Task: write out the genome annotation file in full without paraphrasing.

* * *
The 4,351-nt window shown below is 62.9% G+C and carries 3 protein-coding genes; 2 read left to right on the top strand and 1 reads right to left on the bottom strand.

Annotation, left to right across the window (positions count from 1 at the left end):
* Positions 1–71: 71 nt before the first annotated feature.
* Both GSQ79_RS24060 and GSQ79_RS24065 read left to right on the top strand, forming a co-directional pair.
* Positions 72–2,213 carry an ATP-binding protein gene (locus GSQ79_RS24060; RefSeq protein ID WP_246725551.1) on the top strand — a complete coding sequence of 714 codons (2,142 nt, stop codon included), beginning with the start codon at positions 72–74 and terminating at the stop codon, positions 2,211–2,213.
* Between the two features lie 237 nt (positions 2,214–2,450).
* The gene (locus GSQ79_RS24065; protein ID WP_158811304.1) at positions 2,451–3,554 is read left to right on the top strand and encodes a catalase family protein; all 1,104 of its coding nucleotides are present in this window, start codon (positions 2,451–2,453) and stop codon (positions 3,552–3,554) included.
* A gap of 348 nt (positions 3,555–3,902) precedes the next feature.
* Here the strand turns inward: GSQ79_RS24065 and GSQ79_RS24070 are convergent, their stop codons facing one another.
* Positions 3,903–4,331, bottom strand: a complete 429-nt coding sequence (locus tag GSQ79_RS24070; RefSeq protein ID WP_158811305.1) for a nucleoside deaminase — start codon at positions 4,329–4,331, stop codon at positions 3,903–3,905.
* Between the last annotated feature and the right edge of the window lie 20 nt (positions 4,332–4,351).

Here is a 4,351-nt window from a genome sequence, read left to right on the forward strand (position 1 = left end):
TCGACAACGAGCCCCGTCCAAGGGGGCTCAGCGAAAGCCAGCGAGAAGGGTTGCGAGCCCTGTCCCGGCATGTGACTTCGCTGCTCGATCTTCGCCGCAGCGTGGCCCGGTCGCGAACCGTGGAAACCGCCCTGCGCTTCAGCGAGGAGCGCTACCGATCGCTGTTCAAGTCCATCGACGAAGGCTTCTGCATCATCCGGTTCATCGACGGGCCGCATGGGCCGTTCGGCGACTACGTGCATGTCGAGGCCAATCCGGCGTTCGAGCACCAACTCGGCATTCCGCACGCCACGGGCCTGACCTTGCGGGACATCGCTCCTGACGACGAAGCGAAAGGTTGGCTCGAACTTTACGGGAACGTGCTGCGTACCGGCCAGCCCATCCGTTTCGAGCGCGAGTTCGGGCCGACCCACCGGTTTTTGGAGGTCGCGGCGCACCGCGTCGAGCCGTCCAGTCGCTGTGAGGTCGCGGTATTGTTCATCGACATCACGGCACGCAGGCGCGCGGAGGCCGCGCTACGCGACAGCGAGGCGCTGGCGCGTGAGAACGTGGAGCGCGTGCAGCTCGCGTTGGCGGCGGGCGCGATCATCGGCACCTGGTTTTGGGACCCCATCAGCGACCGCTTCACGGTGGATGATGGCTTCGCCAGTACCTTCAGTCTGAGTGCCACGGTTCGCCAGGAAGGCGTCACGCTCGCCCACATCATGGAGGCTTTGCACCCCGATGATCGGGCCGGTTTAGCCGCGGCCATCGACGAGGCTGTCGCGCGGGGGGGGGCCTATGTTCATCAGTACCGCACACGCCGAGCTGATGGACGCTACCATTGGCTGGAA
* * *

The 4,351-nt window shown below is 62.9% G+C and carries 3 protein-coding genes; 2 read left to right on the top strand and 1 reads right to left on the bottom strand.

Annotation, left to right across the window (positions count from 1 at the left end):
* Positions 1–71: 71 nt before the first annotated feature.
* Both GSQ79_RS24060 and GSQ79_RS24065 read left to right on the top strand, forming a co-directional pair.
* Positions 72–2,213 carry an ATP-binding protein gene (locus GSQ79_RS24060; RefSeq protein ID WP_246725551.1) on the top strand — a complete coding sequence of 714 codons (2,142 nt, stop codon included), beginning with the start codon at positions 72–74 and terminating at the stop codon, positions 2,211–2,213.
* Between the two features lie 237 nt (positions 2,214–2,450).
* The gene (locus GSQ79_RS24065; protein ID WP_158811304.1) at positions 2,451–3,554 is read left to right on the top strand and encodes a catalase family protein; all 1,104 of its coding nucleotides are present in this window, start codon (positions 2,451–2,453) and stop codon (positions 3,552–3,554) included.
* A gap of 348 nt (positions 3,555–3,902) precedes the next feature.
* Here the strand turns inward: GSQ79_RS24065 and GSQ79_RS24070 are convergent, their stop codons facing one another.
* Positions 3,903–4,331, bottom strand: a complete 429-nt coding sequence (locus tag GSQ79_RS24070; RefSeq protein ID WP_158811305.1) for a nucleoside deaminase — start codon at positions 4,329–4,331, stop codon at positions 3,903–3,905.
* Between the last annotated feature and the right edge of the window lie 20 nt (positions 4,332–4,351).

Here is a 4,351-nt window from a genome sequence, read left to right on the forward strand (position 1 = left end):
TCGACAACGAGCCCCGTCCAAGGGGGCTCAGCGAAAGCCAGCGAGAAGGGTTGCGAGCCCTGTCCCGGCATGTGACTTCGCTGCTCGATCTTCGCCGCAGCGTGGCCCGGTCGCGAACCGTGGAAACCGCCCTGCGCTTCAGCGAGGAGCGCTACCGATCGCTGTTCAAGTCCATCGACGAAGGCTTCTGCATCATCCGGTTCATCGACGGGCCGCATGGGCCGTTCGGCGACTACGTGCATGTCGAGGCCAATCCGGCGTTCGAGCACCAACTCGGCATTCCGCACGCCACGGGCCTGACCTTGCGGGACATCGCTCCTGACGACGAAGCGAAAGGTTGGCTCGAACTTTACGGGAACGTGCTGCGTACCGGCCAGCCCATCCGTTTCGAGCGCGAGTTCGGGCCGACCCACCGGTTTTTGGAGGTCGCGGCGCACCGCGTCGAGCCGTCCAGTCGCTGTGAGGTCGCGGTATTGTTCATCGACATCACGGCACGCAGGCGCGCGGAGGCCGCGCTACGCGACAGCGAGGCGCTGGCGCGTGAGAACGTGGAGCGCGTGCAGCTCGCGTTGGCGGCGGGCGCGATCATCGGCACCTGGTTTTGGGACCCCATCAGCGACCGCTTCACGGTGGATGATGGCTTCGCCAGTACCTTCAGTCTGAGTGCCACGGTTCGCCAGGAAGGCGTCACGCTCGCCCACATCATGGAGGCTTTGCACCCCGATGATCGGGCCGGTTTAGCCGCGGCCATCGACGAGGCTGTCGCGCGGGGGGGGGCCTATGTTCATCAGTACCGCACACGCCGAGCTGATGGACGCTACCATTGGCTGGAA